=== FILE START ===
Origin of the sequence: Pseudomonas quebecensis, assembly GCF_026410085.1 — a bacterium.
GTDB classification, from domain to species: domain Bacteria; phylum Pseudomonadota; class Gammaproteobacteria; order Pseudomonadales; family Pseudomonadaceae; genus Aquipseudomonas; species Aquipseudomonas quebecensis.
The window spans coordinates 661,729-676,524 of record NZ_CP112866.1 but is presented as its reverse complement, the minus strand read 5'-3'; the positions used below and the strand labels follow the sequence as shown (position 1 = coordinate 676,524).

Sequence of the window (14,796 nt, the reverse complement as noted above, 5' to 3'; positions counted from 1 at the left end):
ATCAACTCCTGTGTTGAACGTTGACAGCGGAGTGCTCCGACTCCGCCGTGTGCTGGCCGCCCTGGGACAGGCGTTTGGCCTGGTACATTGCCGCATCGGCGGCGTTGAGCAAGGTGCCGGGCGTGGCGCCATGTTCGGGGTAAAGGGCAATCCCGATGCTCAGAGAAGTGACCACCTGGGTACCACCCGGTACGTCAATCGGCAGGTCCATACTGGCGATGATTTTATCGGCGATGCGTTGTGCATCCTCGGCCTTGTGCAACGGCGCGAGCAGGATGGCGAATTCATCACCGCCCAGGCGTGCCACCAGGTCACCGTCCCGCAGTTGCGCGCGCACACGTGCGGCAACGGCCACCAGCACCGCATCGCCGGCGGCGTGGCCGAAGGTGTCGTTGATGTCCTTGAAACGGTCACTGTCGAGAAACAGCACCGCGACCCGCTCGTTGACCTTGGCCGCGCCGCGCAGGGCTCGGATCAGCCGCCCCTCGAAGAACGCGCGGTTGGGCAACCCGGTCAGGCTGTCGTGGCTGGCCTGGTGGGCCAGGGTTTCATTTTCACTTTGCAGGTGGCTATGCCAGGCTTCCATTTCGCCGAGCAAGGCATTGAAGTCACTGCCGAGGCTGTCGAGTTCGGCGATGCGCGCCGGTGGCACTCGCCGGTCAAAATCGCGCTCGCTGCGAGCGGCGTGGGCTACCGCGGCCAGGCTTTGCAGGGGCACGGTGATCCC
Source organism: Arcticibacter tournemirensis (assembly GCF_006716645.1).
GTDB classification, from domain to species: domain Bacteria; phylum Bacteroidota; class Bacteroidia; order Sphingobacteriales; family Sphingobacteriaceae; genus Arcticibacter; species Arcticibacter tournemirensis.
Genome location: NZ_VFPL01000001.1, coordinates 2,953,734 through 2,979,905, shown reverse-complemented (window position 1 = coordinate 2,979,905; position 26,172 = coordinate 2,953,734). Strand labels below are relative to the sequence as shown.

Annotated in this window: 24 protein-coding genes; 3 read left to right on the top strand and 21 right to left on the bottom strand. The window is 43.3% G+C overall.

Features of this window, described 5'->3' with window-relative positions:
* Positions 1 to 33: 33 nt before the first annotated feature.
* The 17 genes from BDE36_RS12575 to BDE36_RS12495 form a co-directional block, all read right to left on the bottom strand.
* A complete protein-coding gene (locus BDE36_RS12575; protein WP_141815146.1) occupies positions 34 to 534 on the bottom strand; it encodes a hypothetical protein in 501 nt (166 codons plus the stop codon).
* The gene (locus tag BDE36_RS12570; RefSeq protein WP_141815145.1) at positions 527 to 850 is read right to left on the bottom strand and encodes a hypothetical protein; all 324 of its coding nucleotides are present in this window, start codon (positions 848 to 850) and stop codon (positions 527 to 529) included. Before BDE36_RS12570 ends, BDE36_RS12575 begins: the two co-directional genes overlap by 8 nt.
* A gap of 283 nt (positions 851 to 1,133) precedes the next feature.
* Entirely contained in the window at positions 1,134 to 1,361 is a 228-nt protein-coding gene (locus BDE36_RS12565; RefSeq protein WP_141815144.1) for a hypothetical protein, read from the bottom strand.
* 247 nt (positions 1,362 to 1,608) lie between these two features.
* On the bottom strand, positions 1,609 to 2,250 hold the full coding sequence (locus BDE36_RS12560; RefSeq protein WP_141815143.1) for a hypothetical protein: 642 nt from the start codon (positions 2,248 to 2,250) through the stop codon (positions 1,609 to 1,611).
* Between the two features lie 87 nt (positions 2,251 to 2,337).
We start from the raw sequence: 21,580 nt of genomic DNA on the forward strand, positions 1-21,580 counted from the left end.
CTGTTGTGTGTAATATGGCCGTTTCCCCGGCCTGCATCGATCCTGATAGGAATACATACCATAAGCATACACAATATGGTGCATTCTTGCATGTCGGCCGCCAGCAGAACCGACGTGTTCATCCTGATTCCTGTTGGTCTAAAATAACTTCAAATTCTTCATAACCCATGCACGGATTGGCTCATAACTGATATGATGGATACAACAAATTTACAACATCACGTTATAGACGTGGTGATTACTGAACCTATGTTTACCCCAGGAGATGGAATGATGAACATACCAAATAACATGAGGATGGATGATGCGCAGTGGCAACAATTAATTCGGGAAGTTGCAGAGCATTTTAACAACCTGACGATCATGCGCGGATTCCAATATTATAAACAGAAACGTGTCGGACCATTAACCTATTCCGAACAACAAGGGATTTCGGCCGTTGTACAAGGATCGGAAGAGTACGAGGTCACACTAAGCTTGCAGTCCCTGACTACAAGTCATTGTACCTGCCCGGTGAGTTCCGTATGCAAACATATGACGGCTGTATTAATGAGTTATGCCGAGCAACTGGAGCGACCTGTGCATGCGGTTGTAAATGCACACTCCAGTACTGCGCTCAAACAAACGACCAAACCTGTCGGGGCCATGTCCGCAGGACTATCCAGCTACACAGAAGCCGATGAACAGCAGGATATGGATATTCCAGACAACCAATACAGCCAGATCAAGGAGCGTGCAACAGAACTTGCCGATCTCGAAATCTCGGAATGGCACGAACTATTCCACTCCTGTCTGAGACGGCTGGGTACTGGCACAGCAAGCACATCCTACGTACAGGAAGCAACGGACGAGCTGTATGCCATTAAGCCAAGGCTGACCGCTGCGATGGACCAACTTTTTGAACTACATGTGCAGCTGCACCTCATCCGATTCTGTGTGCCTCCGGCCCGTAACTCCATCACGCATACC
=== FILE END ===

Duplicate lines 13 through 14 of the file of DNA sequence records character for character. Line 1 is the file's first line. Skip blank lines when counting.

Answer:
* A complete protein-coding gene (locus BDE36_RS12575; protein WP_141815146.1) occupies positions 34 to 534 on the bottom strand; it encodes a hypothetical protein in 501 nt (166 codons plus the stop codon).
* The gene (locus tag BDE36_RS12570; RefSeq protein WP_141815145.1) at positions 527 to 850 is read right to left on the bottom strand and encodes a hypothetical protein; all 324 of its coding nucleotides are present in this window, start codon (positions 848 to 850) and stop codon (positions 527 to 529) included. Before BDE36_RS12570 ends, BDE36_RS12575 begins: the two co-directional genes overlap by 8 nt.